You can see that we have these three pieces that are, more or less, the three different pieces that make up the Privilege Management Solution. Now how do these track into actual technologies?
The catalog is something that a Privilege Management Solution might provide for you. A good management solution should give you a list of all the possible actions and allow you to create instances of those actions that make sense for whatever your business rules are.
Here in the directory, you already have the directory it is your Active Directory.' The groups and the different global groups you have created, those actually probably define what the roles are for the different users and what they probably should be able to do. This gets back to the whole Finance versus IT versus all the other groups that are in your organization.
Lastly, these policies, while they might not be technical in nature, you probably have written policies that determine which users or which classes of users should be able to do what things. We take the policies and combine them with your Active Directory group so that ultimately you have a least privileged solution catalog and you end up with this nice ability to granularly define what actions whichever user in the organization should be able to do.
Now that you understand what the Privilege Management concept is, really using this concept to apply or to solve problems in your organization really is the next step. Think about this, this catalog of actions can determine things like installing applications or elevating applications, these are two classic things that are associated with Privilege Management, so elevating here. When we look at the different files and folders on our system that we could choose as instances to install or elevate we might be able to, for example, use hashing or certificates that are assigned to different executable to determine whether or not that executable is valid and whether or not it should be installed or elevated or whatever sort of action we need to do.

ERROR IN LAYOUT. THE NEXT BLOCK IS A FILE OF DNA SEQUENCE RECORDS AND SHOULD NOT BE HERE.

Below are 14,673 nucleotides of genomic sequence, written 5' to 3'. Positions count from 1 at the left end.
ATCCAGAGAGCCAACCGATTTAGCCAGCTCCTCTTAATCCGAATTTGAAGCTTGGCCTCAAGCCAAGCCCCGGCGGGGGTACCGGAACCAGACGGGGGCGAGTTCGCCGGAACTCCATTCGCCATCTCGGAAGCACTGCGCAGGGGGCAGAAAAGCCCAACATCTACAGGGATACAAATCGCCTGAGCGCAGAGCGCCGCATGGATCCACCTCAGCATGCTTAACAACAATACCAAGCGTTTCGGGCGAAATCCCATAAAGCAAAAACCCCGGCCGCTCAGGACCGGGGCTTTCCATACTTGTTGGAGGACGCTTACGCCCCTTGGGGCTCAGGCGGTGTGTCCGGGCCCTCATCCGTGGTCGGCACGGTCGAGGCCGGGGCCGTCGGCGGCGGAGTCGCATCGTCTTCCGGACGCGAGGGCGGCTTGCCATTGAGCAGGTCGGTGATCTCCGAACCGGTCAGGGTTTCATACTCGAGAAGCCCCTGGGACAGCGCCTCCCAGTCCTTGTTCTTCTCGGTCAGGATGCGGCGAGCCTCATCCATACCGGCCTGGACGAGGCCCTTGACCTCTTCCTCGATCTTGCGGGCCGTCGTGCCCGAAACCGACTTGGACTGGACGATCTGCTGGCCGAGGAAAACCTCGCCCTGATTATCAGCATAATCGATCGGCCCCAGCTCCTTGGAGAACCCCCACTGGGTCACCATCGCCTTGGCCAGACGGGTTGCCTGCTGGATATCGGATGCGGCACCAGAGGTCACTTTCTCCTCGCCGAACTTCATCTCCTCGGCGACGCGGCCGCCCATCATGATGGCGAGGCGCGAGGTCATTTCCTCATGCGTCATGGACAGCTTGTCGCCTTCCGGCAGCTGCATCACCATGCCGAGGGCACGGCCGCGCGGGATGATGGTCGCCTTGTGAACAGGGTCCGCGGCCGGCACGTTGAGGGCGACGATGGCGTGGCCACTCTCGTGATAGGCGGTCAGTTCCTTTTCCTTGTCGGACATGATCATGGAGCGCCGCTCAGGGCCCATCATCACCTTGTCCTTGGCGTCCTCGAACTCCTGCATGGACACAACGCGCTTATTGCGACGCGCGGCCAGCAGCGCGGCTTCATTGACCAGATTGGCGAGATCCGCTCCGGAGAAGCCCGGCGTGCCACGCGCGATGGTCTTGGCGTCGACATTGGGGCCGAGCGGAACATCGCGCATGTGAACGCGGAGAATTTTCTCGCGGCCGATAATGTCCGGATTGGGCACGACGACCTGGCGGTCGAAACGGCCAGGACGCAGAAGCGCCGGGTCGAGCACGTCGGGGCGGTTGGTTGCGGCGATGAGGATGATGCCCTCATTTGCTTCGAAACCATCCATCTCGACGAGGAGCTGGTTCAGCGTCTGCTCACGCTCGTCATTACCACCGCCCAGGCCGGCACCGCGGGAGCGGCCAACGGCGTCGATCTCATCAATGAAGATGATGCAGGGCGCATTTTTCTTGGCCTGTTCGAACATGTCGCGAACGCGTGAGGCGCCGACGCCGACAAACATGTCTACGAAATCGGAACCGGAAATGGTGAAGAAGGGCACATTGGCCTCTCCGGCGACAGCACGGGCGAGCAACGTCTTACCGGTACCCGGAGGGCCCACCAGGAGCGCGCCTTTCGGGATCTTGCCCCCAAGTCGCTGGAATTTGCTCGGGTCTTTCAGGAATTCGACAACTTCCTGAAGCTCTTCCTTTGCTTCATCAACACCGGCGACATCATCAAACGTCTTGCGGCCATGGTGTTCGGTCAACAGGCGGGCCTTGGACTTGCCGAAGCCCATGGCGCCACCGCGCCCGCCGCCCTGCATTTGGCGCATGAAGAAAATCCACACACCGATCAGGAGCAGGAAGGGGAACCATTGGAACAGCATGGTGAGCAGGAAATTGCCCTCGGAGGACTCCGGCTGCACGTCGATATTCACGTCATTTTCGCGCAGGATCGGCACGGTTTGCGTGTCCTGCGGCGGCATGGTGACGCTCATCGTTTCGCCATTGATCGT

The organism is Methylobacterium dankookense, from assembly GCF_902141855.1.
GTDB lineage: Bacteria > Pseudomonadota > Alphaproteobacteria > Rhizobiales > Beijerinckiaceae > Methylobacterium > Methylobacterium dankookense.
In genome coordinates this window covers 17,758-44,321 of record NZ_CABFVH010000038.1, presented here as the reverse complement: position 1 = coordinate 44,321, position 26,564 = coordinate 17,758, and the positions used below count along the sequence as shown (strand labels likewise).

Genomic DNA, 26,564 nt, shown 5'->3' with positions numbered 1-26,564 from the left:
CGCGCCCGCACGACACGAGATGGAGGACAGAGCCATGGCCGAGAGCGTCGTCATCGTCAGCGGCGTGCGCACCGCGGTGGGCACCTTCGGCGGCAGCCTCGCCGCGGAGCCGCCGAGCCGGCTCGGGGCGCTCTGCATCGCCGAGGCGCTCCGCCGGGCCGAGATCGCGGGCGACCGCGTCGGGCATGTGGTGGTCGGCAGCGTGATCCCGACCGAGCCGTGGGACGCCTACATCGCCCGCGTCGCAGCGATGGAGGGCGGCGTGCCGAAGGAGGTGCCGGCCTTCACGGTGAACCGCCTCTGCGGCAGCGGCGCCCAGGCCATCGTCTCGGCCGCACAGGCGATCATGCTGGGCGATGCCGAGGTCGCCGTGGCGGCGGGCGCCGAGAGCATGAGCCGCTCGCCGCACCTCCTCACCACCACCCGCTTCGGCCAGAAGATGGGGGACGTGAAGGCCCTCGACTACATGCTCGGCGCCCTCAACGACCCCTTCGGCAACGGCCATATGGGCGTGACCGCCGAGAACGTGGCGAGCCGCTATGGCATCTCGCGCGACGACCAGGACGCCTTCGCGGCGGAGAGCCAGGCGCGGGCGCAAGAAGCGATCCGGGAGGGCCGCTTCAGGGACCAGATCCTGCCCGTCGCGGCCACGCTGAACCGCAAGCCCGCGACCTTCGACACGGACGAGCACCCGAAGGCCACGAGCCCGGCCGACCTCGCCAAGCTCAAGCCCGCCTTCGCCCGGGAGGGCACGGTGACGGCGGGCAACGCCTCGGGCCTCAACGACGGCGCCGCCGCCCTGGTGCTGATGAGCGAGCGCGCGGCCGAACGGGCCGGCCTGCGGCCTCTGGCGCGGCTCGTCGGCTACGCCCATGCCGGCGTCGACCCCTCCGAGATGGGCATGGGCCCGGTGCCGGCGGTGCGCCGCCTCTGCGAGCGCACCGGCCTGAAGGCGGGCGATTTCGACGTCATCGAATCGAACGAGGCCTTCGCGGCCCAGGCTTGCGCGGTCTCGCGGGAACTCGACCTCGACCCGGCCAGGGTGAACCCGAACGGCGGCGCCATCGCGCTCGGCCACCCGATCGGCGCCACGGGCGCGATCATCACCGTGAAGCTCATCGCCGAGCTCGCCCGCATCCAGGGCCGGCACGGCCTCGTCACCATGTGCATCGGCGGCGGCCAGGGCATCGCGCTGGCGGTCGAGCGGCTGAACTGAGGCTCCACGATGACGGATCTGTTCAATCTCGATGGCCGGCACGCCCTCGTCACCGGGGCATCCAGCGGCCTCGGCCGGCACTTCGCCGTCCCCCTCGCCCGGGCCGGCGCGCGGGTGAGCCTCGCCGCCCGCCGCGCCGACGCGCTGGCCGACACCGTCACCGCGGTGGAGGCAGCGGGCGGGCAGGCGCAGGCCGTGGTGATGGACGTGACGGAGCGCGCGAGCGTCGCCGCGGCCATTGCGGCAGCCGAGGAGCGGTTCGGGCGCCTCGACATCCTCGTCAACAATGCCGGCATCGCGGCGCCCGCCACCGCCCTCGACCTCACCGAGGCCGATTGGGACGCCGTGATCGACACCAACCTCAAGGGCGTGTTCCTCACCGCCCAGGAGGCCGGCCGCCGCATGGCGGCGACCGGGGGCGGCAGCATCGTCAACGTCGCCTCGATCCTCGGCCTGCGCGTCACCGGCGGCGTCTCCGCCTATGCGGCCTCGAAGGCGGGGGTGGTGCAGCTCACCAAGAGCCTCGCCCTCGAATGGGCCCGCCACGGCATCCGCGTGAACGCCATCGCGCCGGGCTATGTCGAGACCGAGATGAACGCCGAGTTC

Because we have those hashes, we now have an ability to absolutely and positively verify each potential item or file on our system. Knowing the certificates that are tagged to a file and we know what the hashes are associated with those files, we can now bring those files under control. If a piece of malware happens to impact that file or change that file the certificate is not going to work anymore and the hash is not going to be the same. If a user tries to update the application with a different version of the application the same holds true there or if they try to install a new application that has not been specifically allowed, it's not in your list of things that are allowed by virtue of your catalog.
All of these really portend to make Privilege Management one of those great solutions that could potentially solve a lot of those big problems in your organization today. If you are interested in solving those problems you might seek out a solution that helps you out.